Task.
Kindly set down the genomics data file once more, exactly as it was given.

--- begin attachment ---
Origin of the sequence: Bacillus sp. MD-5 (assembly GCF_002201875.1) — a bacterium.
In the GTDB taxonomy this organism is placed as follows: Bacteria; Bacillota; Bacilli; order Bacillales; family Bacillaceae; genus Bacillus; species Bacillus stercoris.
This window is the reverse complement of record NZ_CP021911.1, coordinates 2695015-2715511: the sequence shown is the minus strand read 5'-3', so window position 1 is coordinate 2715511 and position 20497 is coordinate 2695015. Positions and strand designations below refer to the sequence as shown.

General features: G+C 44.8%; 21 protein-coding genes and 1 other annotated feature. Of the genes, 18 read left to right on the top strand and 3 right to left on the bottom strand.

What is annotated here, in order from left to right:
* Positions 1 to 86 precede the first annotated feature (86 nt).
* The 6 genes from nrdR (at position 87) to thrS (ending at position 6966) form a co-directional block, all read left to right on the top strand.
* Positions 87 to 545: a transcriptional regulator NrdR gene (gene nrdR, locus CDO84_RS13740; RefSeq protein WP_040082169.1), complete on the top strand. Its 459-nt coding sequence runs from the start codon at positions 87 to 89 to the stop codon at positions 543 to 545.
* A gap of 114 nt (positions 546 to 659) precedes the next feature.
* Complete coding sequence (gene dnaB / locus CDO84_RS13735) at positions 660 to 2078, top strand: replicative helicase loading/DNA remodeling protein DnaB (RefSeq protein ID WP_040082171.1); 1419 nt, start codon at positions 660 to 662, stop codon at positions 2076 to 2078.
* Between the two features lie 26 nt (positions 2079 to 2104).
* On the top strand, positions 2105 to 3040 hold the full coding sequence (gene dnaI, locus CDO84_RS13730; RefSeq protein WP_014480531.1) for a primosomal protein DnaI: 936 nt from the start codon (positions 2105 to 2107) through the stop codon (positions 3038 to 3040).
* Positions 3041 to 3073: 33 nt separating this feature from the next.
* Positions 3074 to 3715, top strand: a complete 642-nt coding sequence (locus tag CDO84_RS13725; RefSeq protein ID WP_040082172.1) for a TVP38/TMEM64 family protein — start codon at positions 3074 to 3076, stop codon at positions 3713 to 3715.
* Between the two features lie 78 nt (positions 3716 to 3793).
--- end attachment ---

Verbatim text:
Origin of the sequence: Bacillus sp. MD-5 (assembly GCF_002201875.1) — a bacterium.
In the GTDB taxonomy this organism is placed as follows: Bacteria; Bacillota; Bacilli; order Bacillales; family Bacillaceae; genus Bacillus; species Bacillus stercoris.
This window is the reverse complement of record NZ_CP021911.1, coordinates 2695015-2715511: the sequence shown is the minus strand read 5'-3', so window position 1 is coordinate 2715511 and position 20497 is coordinate 2695015. Positions and strand designations below refer to the sequence as shown.

General features: G+C 44.8%; 21 protein-coding genes and 1 other annotated feature. Of the genes, 18 read left to right on the top strand and 3 right to left on the bottom strand.

What is annotated here, in order from left to right:
* Positions 1 to 86 precede the first annotated feature (86 nt).
* The 6 genes from nrdR (at position 87) to thrS (ending at position 6966) form a co-directional block, all read left to right on the top strand.
* Positions 87 to 545: a transcriptional regulator NrdR gene (gene nrdR, locus CDO84_RS13740; RefSeq protein WP_040082169.1), complete on the top strand. Its 459-nt coding sequence runs from the start codon at positions 87 to 89 to the stop codon at positions 543 to 545.
* A gap of 114 nt (positions 546 to 659) precedes the next feature.
* Complete coding sequence (gene dnaB / locus CDO84_RS13735) at positions 660 to 2078, top strand: replicative helicase loading/DNA remodeling protein DnaB (RefSeq protein ID WP_040082171.1); 1419 nt, start codon at positions 660 to 662, stop codon at positions 2076 to 2078.
* Between the two features lie 26 nt (positions 2079 to 2104).
* On the top strand, positions 2105 to 3040 hold the full coding sequence (gene dnaI, locus CDO84_RS13730; RefSeq protein WP_014480531.1) for a primosomal protein DnaI: 936 nt from the start codon (positions 2105 to 2107) through the stop codon (positions 3038 to 3040).
* Positions 3041 to 3073: 33 nt separating this feature from the next.
* Positions 3074 to 3715, top strand: a complete 642-nt coding sequence (locus tag CDO84_RS13725; RefSeq protein ID WP_040082172.1) for a TVP38/TMEM64 family protein — start codon at positions 3074 to 3076, stop codon at positions 3713 to 3715.
* Between the two features lie 78 nt (positions 3716 to 3793).